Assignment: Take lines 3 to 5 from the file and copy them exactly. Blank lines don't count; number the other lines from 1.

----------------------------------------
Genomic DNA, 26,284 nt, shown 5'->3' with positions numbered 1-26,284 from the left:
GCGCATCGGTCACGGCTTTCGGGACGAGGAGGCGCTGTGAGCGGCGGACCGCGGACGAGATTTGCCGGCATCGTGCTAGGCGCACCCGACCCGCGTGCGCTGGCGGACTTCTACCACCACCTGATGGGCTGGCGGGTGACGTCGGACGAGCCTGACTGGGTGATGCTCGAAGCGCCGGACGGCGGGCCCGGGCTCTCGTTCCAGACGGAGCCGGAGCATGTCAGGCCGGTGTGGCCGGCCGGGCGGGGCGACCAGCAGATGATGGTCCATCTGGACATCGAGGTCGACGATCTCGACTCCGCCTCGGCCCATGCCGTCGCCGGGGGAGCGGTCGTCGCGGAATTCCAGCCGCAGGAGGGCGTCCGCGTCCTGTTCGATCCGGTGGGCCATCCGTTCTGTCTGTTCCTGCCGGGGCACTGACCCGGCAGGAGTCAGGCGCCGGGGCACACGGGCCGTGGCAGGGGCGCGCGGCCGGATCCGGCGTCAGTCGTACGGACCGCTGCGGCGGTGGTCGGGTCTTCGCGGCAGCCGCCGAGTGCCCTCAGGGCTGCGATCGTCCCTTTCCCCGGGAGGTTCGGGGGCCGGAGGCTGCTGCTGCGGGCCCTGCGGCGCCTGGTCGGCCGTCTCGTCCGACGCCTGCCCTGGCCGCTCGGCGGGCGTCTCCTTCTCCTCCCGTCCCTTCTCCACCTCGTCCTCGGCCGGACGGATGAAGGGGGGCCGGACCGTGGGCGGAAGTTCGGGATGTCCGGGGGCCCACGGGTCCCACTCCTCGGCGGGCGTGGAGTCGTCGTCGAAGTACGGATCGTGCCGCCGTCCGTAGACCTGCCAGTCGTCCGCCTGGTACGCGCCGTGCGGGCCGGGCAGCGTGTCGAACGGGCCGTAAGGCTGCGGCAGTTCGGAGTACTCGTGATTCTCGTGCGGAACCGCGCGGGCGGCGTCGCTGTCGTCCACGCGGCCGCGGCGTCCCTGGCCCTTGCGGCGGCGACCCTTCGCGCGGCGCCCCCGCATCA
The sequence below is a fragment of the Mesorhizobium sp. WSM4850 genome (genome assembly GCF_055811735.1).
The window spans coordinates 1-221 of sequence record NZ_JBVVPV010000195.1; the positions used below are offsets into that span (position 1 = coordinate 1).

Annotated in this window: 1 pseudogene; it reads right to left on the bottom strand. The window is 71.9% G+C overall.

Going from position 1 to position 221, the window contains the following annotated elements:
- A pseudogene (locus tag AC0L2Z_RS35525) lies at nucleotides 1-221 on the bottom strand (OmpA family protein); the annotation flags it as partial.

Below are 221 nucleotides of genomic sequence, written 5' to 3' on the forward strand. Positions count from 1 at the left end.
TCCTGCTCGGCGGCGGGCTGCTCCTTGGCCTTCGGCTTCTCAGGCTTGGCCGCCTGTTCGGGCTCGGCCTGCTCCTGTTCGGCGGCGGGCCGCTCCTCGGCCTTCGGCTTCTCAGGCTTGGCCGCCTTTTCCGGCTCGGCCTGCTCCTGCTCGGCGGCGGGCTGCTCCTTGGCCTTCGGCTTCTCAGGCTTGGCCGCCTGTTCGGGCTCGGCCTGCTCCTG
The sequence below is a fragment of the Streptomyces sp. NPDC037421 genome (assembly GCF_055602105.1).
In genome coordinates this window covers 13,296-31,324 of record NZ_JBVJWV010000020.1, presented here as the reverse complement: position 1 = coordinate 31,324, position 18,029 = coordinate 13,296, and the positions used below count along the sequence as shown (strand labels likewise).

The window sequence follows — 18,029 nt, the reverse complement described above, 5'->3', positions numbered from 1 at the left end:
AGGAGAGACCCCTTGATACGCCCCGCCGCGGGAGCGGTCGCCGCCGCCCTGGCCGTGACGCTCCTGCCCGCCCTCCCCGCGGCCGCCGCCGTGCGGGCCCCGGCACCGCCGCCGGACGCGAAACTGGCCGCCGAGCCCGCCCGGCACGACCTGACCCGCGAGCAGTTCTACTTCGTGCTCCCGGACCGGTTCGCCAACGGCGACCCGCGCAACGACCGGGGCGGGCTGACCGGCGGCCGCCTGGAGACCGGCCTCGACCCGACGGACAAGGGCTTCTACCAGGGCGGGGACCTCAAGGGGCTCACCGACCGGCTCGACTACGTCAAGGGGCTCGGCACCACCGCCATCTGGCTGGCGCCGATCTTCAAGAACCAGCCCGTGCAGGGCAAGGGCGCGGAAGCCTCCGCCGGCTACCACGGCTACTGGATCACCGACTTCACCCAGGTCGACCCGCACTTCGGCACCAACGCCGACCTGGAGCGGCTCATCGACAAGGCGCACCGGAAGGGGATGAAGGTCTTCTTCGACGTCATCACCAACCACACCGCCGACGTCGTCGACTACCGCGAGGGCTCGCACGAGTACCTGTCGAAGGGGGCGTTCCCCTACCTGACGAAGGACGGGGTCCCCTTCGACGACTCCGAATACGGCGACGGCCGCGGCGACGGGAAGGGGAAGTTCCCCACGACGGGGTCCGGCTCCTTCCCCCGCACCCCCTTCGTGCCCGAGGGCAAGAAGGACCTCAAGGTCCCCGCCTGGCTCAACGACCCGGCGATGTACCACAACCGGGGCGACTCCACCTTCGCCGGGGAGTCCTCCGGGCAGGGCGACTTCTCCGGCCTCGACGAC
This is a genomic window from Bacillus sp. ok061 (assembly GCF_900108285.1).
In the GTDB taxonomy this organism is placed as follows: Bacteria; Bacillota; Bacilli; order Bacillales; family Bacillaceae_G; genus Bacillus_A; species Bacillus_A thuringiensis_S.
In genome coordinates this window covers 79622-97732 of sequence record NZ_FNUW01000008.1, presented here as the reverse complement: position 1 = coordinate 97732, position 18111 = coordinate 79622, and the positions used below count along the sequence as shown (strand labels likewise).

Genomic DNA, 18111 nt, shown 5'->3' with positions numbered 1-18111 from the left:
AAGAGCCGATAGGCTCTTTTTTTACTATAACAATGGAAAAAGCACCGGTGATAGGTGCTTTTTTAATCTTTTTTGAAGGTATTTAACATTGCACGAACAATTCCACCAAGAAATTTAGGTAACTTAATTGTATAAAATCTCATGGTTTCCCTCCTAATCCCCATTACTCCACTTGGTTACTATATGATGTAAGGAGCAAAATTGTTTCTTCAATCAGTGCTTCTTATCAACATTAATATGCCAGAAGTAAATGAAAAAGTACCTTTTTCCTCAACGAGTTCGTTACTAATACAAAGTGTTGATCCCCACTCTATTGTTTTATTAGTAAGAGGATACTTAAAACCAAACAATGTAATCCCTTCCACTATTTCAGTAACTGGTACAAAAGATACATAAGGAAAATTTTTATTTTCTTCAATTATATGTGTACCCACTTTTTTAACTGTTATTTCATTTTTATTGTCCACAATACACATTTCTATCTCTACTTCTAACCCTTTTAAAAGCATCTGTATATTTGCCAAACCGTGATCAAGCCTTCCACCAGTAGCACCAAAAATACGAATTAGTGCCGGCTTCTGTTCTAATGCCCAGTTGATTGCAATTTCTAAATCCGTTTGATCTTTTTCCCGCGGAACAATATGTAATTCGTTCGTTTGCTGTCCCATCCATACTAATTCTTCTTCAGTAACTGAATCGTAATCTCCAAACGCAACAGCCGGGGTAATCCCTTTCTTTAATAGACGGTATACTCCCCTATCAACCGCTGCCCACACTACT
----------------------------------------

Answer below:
The sequence below is a fragment of the Mesorhizobium sp. WSM4850 genome (genome assembly GCF_055811735.1).
The window spans coordinates 1-221 of sequence record NZ_JBVVPV010000195.1; the positions used below are offsets into that span (position 1 = coordinate 1).

Annotated in this window: 1 pseudogene; it reads right to left on the bottom strand. The window is 71.9% G+C overall.